If you aren’t interested in using TV as a way to challenge yourself and/or you don’t know where to look for stimulating programs then the boob tube could easily appear to be just that. It is hard, amongst the Kardashians and all those dancing stars, to find a show that doesn’t treat you like a complete idiot. That is what makes David Simon such a god to so many people, as his shows (most notably The Wire and Generation Kill) are overpowering dissertations on contemporary America that will leave most anybody feeling stupid and inadequate.
The Wire, which ran for five seasons on HBO, appeared on the surface to be any old hour long cop drama but in reality was a masterful examination of how one American city (Baltimore) truly operates. All corners are covered; from the docks, to the local government, to the schools, to the newspaper. Mainly because of that show Simon enters Treme more or less critic proof. It too also focuses on an American city, in this case New Orleans; it's jazz scene and what was going on there in the months following Hurricane Katrina.
As with The Wire this show is painted on an enormous canvas. As many as ten different plot threads are showcased in the first few episodes, some of which will intersect while others will not. Antoine (Wendell Pierce) is a trumpeter who is struggling to make ends meet while also actively avoiding his out of town children. Elsewhere, Davis (Steve Zahn), a crusading music purist/disc jockey is engaging in shenanigans all around town such as breaking into the recently shuttered Tower Records to retrieve his CDs and trying to network with Elvis Costello. He’s also bedding Janette (Kim Dickens) a whiny restaurateur who all too often lets her materialism bleed on through. That’s not to say that she is some sort of snooty princess, to the contrary she’s also waging a war against history trying to keep her business afloat while battling the fact that her staff and customer base have been evacuated out of town.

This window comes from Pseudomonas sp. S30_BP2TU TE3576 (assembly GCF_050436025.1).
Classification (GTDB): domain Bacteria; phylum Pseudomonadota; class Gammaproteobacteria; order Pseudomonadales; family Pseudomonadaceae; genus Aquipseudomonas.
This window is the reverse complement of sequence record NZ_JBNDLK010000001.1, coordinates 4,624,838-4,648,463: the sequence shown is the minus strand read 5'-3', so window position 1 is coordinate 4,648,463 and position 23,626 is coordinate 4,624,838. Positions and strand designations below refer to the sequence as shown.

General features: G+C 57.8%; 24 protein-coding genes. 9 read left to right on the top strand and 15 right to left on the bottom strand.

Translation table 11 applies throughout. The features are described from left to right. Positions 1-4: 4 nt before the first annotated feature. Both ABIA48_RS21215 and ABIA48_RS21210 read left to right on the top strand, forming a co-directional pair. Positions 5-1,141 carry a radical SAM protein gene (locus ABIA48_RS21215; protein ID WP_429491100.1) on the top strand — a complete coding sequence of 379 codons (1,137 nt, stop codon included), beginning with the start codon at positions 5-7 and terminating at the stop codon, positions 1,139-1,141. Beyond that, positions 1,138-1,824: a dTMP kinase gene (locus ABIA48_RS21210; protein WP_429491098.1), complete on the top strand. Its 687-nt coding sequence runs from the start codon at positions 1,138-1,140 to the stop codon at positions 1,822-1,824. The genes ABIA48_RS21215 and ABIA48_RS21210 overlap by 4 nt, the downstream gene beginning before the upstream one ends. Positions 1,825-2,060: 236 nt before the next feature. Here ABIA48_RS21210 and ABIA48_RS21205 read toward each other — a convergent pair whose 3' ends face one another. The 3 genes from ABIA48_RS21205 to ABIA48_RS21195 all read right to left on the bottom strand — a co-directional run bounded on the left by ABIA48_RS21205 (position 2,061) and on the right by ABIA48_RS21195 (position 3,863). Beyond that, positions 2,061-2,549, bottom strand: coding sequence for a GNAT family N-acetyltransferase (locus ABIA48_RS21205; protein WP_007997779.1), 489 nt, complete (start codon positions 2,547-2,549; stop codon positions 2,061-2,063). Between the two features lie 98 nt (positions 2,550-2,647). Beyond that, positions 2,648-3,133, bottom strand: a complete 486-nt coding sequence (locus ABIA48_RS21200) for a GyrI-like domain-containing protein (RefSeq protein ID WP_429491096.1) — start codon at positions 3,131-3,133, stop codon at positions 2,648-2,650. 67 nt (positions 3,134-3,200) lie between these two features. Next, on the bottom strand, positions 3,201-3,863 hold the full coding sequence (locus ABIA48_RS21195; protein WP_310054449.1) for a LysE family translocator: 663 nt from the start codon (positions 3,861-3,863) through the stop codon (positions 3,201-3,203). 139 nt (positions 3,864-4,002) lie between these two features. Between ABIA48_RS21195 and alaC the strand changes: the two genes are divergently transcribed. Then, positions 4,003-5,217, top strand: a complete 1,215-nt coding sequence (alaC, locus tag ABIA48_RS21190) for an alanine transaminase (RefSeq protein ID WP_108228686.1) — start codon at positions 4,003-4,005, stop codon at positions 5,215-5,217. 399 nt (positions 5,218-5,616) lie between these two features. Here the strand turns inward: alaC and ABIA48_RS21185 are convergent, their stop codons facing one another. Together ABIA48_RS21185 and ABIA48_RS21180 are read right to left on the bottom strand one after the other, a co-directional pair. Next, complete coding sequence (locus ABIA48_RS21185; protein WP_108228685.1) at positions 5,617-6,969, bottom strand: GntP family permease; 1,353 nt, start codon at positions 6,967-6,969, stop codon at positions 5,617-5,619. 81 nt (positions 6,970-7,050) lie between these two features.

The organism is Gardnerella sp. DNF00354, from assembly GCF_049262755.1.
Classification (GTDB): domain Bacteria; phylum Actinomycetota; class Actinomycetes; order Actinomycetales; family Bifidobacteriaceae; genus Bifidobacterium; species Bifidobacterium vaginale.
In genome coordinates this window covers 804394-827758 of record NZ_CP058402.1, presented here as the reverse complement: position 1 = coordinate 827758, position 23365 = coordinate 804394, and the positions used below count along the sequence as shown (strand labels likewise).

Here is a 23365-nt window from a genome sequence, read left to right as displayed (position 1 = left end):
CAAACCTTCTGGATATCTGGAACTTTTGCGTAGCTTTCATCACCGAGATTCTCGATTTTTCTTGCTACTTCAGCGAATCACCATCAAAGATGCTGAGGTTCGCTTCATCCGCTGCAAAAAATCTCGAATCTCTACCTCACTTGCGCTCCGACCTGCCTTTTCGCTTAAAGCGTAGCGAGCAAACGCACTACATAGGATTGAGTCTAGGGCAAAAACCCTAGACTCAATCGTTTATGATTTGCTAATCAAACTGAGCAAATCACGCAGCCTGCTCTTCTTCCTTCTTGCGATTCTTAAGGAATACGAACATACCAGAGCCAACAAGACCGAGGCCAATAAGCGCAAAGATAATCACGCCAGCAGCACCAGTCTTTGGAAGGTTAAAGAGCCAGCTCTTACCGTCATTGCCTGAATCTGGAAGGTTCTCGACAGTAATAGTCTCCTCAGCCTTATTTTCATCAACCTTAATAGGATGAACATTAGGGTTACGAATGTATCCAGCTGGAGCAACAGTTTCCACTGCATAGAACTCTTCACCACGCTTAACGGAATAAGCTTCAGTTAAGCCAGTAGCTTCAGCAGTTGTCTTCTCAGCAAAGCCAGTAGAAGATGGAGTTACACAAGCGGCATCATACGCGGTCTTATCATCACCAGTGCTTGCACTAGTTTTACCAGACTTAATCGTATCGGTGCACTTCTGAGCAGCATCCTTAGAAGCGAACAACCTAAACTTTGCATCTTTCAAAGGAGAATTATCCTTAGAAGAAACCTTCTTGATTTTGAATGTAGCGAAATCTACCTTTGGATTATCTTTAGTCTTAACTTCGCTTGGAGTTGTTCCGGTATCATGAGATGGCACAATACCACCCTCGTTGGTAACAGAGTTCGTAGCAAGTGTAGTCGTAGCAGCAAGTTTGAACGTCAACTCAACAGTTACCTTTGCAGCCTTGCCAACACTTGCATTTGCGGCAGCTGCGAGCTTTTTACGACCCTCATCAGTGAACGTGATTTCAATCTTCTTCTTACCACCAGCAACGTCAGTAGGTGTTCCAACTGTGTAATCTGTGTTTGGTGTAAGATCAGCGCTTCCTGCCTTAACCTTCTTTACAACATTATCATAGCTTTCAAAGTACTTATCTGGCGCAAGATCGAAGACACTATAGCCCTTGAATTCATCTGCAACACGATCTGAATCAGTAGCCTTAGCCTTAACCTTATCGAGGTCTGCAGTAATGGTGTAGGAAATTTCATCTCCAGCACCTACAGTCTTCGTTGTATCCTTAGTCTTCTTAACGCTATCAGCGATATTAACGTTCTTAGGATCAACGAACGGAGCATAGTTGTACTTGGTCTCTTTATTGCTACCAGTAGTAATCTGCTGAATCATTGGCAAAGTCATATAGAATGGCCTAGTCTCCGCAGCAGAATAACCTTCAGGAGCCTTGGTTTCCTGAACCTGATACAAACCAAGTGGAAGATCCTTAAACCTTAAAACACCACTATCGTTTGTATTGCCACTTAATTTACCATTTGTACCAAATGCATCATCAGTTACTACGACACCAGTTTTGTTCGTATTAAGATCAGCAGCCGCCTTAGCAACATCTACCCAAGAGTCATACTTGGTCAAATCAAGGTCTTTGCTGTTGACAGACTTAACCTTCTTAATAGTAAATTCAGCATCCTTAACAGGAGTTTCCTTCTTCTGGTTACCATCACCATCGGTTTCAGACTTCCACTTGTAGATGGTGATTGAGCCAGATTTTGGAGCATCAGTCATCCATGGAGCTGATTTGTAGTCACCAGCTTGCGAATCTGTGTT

Also of interest is the left wing activist couple, played by John Goodman and Melissa Leo. He’s the brute of the family, using anger as a weapon and screaming from any rooftop he can find that the flooding of New Orleans was solely the fault of the US government. Leo, a thousand times softer here than she was in Frozen River, plays Toni a lawyer who spends her time helping people find family members lost during the storm.
What Simon has always done best, and what he perfected here, is creating a version of reality that is not only true to life in an unprecedented fashion but is also intriguing and immensely watchable. All of his shows have had an understanding of rhythm and subtlety and irony, but with Treme he also aims to show the ways in which music affects our daily lives. To these characters music is their soundtrack, their careers, their entertainment, their passion and their salvation. And those feelings don’t always have to be expressed in words as emotions here can be conveyed in quiet, unspoken ways (a glance, a nod, a contortion) which make them all the more palpable.
There have been a few murmurs of discontent from the critics (no actual grievances, please) that perhaps the pacing is too slow and that not all that much goes on. And to a degree this is true especially if they were expecting the same rowdiness that The Wire supplied. When compared to that show it becomes obvious that the unifying power of music is never going to be as exciting as the divisive nature of the drug trade. The plot does sometimes stop moving but that’s OK because it does that in real life too. Instead those critics should look at how beautifully and fully realized the New Orleans portrayed here is. It is also romantic and utterly appealing. There isn’t a corporate logo to be found and the characters seem to be free to live their life and are not ruled by the fascism of the market. On the downside everybody (except Elvis Costello) seems to be impoverished. Treme is still young but it is overflowing with potential, where it will go from here is anybody’s guess but tuning in every week to find out is an experience we recommend you check out for yourself.